Today we are going to learn “How to process raw files and convert them in JPEG using Adobe Photoshop”. In comparison of raw and JPEG images, I must say raw images are 10 times better than JPEG images, Because they allow you to process picture well and they contain more details than JPEG. Also you can give your desired look to a RAW image. Many photographers prefer to shoot in JPEG format so that they don’t have to spend time processing raw images to get better colors and tones within Photoshop Elements’ standard editor. Because JPEG photos are already processed in the camera, they instantly take on the colors produced by the camera’s picture style and white balance settings.
However, a lot of the color and tonal information is thrown away when you shoot in JPEG, so you can end up adding noise or blocky compression artifacts to the shot if you do need to edit it later.
Most of the famous photographers prefer to shoot photo in RAW mode. But the main problem of RAW images are they don’t show you the exact color of the object whose picture you have taken. But in your camera you can see a very fine look the photo. The color disappears only when you insert them in your PC.
There has several way to convert raw files into JPEG. But most of the time it shows a very bad result. But Adobe Photoshop CC can help you in this fact. It’s truly gives an excellent result. So today I am going to tell you how to make a better look of a RAW image using Adobe Photoshop CC. We are going to follow some steps to complete this action.
This is the RAW image which I am going to process today and convert it to JPEG image.
OPEN THE IMAGE IN ADOBE PHOTOSHOP CC
First you need to open the RAW image in Photoshop. To open it, click “File”. Then “Open” and select the photo. Now you can see a dialogue box appeared like the image below.
SET THE WHITE BALANCE
To process the photo first you need to look at the photo and its feelings. Here I am using a photo of a “street boy” and the picture is a little bit off. I took this picture in a winter morning. I want to show the situation In my photo, so its obvious that I am not going to make it warm. So I slide the temperature level to 4150 and the tint level to -1.
ANALYZE THE EXPOSURE AND CONTRAST
The histogram helps you spot any exposure problems. The histogram graph fails to stretch to the far right so we can see that the shot lacks strong dark shadows. The graph’s highlights drop off before they reach the far left, too, which means that the image consists mostly of mid-tones. The shot’s contrast is a little flat. To give it more impact we need to darken the shadows and brighten the highlights. This will help us to reveal more texture and details. Drag Exposure to +0.20. This gives the shot stronger highlights.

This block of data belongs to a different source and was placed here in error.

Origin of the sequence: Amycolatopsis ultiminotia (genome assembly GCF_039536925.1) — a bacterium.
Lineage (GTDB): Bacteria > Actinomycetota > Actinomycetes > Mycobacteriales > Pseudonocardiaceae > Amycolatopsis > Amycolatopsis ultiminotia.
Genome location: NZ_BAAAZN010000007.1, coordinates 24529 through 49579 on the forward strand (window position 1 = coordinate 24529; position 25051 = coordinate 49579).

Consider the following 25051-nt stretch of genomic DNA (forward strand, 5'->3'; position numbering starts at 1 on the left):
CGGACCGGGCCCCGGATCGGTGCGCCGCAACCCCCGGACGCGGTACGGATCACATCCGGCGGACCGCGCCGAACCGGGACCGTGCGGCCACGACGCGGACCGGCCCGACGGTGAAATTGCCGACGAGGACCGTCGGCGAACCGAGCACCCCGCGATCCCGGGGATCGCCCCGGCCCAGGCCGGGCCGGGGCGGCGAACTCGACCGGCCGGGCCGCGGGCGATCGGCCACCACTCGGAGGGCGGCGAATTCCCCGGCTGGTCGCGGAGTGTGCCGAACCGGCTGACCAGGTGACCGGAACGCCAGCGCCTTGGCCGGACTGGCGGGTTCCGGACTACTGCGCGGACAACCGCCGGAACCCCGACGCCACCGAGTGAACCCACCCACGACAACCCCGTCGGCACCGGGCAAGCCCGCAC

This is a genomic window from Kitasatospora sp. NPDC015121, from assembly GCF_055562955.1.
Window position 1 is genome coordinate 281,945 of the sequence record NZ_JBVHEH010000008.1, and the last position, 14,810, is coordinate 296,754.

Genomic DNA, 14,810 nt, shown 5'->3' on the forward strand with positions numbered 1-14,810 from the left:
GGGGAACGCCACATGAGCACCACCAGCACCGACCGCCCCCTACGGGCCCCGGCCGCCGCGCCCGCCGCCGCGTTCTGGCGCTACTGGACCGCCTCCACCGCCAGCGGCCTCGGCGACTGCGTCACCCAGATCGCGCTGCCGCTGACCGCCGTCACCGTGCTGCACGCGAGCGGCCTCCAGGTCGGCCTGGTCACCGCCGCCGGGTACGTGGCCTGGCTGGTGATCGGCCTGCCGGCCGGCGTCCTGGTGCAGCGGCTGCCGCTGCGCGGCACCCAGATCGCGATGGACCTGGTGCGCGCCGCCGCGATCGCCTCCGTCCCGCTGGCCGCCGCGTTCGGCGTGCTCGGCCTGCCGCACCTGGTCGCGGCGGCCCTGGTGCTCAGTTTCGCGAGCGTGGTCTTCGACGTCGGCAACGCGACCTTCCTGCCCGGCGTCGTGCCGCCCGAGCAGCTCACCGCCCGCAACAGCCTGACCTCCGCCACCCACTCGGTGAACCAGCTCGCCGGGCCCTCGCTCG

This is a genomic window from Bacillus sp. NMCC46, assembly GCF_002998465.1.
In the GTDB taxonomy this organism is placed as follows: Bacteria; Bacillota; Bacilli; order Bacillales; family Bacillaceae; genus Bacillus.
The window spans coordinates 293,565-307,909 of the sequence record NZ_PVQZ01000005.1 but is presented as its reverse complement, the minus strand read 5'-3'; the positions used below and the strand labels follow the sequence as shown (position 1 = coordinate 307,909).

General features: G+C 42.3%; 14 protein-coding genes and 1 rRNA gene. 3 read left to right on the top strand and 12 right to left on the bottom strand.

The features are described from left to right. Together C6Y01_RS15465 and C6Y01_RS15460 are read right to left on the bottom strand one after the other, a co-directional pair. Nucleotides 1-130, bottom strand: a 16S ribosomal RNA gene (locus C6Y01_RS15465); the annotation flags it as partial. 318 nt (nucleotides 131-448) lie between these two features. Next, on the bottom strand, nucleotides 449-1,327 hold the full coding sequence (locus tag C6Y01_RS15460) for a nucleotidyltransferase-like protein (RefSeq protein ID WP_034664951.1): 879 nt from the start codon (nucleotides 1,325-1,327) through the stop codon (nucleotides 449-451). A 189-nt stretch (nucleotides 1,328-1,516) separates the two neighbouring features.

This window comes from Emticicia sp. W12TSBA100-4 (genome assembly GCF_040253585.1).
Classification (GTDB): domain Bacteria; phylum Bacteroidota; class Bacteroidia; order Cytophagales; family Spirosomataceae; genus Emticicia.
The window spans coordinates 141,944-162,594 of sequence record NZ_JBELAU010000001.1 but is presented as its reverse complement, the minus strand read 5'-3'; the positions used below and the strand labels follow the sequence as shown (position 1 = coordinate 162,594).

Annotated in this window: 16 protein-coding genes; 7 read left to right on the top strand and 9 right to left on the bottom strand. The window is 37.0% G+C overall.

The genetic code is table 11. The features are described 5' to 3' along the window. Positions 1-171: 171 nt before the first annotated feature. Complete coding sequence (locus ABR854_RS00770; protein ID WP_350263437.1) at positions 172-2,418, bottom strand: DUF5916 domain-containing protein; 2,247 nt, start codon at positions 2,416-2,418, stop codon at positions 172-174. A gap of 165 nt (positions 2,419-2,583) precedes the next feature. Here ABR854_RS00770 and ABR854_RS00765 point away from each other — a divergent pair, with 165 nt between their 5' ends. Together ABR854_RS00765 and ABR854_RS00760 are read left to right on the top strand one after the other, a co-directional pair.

DARKEN THE SHADOWS
To darken the shadows without changing other tones, drag the Shadow slider right to -13. The histogram has collapsed, because we’ve decreased the range of tones to include more highlights and shadows. Untick, then tick, the Preview box to see a before and after image.
But here you can see some overexposed area shown in red. We need to decrease white or highlight to fix that overexposed area. So here I decreased -12 for highlights. Now the overexposed areas are almost gone.
INCREASE THE MID-TONE CONTRAST
The shot’s consist mostly of similar mid-tones. To help reveal more detail, drag the Clarity slider to +18. This increases the mid-tone contrast without messing with your carefully adjusted shadows and highlights.
The Vibrance slider is designed to boost the saturation of weaker colors without over-saturating existing strong colors. By moving the Vibrance slider up to +25 you can boost the saturation of the without over-saturation.
Tone curve is very essential to give a great tone in the photo. You can give your photo to any look by changing those tone curves. Here you can see a “Straight Line” which represents the whole RGB of your photo. You can give a good looking tone using “Tone curve”. But I need to change the contrast of definite color. So click on the “RGB”. Now here its showing RED, GREEN, BLUE particularly.
Select the “RGB” and change make the curve as shown in below.
Select the “RED” and change make the curve as shown in below.
Now again select the “GREEN” and change make the curve as shown in below.
Now select the “BLUE” and change make the curve as shown in below.
Change the hue/saturation/luminance to get the perfect color. But if you add too much saturation what may appear so odd and overexposed. Here for this picture I changed a little.
This gives toning of mainly shadows and highlights. For this picture I changed the highlight’s hue to 71 and saturation to 9.
By this option you have a quick access to width or narrow the lens view. But for this picture I think my original lens view is pretty good. So I don’t need to correct the lens width. But I want to use a vintage effect. In spite of doing manually I can do it here.
Click “Camera profile” and it’s auto selected to “adobe standard”. You can change it to your like wise.
SAVE THE IMAGE
Now click on the “File” option at the top. Selet “Save us..” then save the file in any drive you want to. But don’t forget to change the format to “JPEG”. Then save the file.